α- phase stabiliser β- phase stabiliser

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Mechanical properties
UTS %
Grade Y.S. (MPa)
(MPa) Elongation
1. “Pure” Ti 241-585 331-661 30-20
2. Ti-5Al-2.5Sn (α) 806 861 16
3. Ti-13V-11Cr-3Al (β ) 1205 (H.T.) 1275 8
4. Ti-6Al-4V (α+β) 1102 (H.T.) 1171 10

(H.T.) = Solution anneal – quench and aged

Characteristics of Ti alloy families

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Table 10-14: Approximate %’s of Ti alloys
used in the US in 1989
Extra Low Interstitial: O, C, N

Effect of interstitial content on impact


toughness of pure titanium
O N C

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Effect of interstitial content on yield
strength and % elongation of Ti
O N C

Interstitials effects

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Table 10-4 Mechanical properties of commercially
pure titanium and low-alloyed titanium

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2
3
4

Grades 1-4 Extreme temperatures: TH>0.4 -0.5

Table 10-3 Chemical compositions (max values)


and typical applications of unalloyed titanium

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α−Titanium Alloys
Al - most important alloying element in Ti
1. Extensive solid solubility ~8% at room
temperature
2. Strong solid solution hardening effect
3. Raises transition temperature therefore good for
elevated temperature properties to 1000°C α→β
4. Lower density
5. Moderate strength
6. Weldable
7. Good stability & oxidation resistance @ elevated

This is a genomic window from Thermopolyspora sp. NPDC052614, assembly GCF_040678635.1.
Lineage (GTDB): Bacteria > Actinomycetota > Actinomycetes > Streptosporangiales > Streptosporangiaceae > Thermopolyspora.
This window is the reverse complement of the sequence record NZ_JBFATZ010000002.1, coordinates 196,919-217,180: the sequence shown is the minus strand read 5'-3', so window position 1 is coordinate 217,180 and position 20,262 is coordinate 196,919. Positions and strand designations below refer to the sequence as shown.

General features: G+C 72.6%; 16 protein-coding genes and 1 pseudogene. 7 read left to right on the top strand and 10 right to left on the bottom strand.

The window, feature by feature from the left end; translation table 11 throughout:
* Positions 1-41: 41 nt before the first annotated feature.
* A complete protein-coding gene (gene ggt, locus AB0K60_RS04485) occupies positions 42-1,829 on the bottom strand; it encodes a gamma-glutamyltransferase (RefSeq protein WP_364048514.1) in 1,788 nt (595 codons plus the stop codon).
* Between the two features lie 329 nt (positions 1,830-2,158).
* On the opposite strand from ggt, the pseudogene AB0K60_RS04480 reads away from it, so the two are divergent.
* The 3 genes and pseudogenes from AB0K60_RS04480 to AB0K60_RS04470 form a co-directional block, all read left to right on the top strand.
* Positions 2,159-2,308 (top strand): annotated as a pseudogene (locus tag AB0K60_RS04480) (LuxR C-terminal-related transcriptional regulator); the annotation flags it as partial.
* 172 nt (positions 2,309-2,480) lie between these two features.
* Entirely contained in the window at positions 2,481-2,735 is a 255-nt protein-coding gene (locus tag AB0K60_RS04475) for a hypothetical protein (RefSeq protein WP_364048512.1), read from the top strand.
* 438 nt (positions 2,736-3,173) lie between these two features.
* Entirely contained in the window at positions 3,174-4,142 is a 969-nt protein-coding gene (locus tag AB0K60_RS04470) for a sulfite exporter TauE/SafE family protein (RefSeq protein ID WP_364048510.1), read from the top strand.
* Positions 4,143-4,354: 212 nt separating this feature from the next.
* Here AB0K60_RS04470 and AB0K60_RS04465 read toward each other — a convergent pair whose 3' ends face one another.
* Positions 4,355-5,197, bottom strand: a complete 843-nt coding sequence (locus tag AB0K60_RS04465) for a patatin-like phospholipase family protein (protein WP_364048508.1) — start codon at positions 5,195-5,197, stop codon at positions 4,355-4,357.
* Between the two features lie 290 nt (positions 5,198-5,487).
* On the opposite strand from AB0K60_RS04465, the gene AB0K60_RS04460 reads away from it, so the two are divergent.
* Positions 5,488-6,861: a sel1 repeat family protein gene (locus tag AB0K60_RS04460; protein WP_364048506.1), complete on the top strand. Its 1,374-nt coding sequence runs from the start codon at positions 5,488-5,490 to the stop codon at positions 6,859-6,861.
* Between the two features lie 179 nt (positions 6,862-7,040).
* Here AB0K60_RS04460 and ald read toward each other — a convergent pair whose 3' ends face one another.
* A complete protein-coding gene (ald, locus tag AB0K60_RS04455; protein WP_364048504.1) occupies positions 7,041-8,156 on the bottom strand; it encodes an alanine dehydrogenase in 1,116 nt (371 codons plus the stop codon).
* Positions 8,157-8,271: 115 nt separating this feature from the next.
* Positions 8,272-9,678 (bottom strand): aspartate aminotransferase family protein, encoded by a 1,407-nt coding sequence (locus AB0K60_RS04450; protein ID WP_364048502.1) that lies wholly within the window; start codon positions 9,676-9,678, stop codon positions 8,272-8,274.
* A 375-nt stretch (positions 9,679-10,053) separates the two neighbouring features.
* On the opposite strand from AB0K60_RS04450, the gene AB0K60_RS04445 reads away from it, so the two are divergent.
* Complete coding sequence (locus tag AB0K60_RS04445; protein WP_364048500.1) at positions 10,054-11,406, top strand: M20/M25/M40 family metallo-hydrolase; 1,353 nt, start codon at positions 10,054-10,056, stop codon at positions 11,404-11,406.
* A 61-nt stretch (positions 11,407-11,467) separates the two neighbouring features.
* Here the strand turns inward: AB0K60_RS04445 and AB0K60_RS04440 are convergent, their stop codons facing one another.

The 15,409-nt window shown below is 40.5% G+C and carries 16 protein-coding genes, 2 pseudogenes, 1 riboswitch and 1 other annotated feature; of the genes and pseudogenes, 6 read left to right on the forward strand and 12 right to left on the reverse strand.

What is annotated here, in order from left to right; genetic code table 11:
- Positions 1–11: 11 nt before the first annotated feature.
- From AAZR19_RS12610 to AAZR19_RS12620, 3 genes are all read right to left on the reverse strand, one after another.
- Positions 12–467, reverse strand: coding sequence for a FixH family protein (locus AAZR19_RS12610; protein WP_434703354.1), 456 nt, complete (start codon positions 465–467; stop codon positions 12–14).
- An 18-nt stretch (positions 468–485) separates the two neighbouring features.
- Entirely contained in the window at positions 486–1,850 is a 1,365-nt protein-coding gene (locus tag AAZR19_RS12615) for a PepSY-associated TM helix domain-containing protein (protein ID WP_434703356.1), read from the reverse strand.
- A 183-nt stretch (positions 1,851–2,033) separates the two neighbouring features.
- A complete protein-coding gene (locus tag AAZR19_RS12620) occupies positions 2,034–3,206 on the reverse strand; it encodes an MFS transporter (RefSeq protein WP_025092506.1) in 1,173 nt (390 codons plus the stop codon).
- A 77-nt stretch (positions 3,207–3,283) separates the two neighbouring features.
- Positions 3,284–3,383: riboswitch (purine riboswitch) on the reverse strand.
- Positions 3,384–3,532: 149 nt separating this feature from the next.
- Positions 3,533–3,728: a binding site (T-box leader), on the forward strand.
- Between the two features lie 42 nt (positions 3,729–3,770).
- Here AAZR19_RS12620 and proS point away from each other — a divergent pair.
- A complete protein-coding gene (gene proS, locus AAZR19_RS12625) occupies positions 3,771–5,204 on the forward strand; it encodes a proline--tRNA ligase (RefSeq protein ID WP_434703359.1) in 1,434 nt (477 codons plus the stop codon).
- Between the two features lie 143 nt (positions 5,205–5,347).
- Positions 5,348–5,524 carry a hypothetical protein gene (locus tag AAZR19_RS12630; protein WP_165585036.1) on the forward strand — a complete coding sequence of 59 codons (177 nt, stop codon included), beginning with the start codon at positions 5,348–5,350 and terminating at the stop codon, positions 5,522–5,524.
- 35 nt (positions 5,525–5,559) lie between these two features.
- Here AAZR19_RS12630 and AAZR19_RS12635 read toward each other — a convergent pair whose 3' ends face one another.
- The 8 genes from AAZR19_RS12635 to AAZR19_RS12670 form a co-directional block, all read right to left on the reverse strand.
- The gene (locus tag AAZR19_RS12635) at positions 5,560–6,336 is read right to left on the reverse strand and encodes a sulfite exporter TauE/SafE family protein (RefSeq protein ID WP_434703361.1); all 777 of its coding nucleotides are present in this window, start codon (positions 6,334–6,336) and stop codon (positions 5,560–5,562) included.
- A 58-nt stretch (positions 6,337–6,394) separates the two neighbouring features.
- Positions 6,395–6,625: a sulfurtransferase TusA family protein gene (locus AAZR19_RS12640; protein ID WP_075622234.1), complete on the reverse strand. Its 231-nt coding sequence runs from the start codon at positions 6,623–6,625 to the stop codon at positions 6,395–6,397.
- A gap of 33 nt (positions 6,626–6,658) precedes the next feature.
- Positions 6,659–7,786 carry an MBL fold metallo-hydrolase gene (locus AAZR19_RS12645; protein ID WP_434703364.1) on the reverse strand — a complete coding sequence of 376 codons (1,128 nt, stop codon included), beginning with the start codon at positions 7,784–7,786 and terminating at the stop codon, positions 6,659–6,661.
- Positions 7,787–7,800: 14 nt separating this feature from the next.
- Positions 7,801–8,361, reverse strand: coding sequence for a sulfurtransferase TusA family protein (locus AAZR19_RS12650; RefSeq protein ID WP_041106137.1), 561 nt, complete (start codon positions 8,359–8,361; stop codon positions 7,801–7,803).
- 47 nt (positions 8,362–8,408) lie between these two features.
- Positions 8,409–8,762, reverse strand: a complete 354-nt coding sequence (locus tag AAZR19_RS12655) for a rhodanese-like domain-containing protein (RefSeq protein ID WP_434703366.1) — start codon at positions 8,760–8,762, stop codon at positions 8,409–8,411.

temperatures
i.e., Ti-5%Al-2.5%Sn Most important α−alloy

Alpha-stabilised system

• α-phase field extended


883
• β transus raised

8%

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Unalloyed Ti sheet microstructure

• Annealed 1hr @ 700oC


• Air-cooled
• Equiaxed α grains
• β spheroids

α−Titanium Alloys
• Sn – stabilizes α−phase
– Contributes to solid solution strengthening
• Limit to how much Al can be added to Ti
because of α 2 formation
– α 2 is a Ti3Al coherent ordered phase – leads to
embrittlement
• Therefore Al limited to ~5-6% in Ti
– Aleq = Al + Sn/3 + Zr/6 + 10(O) ≤ 9 wt%
– To avoid excessive α 2 formation
• Therefore low O Grade 6 for good ductility at
low temperatures Ti, 5%Al, 2.5%Sn

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Ti-Al phase
diagram
β

883oC

100% Ti

Effect of Al content on embrittlement


of Ti-Al alloys

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Titanium-rich end of Ti-Al phase diagram

883oC

α 2: Ti3Al

α 1: Ti

Table 10-5
Chemical compositions and typical applications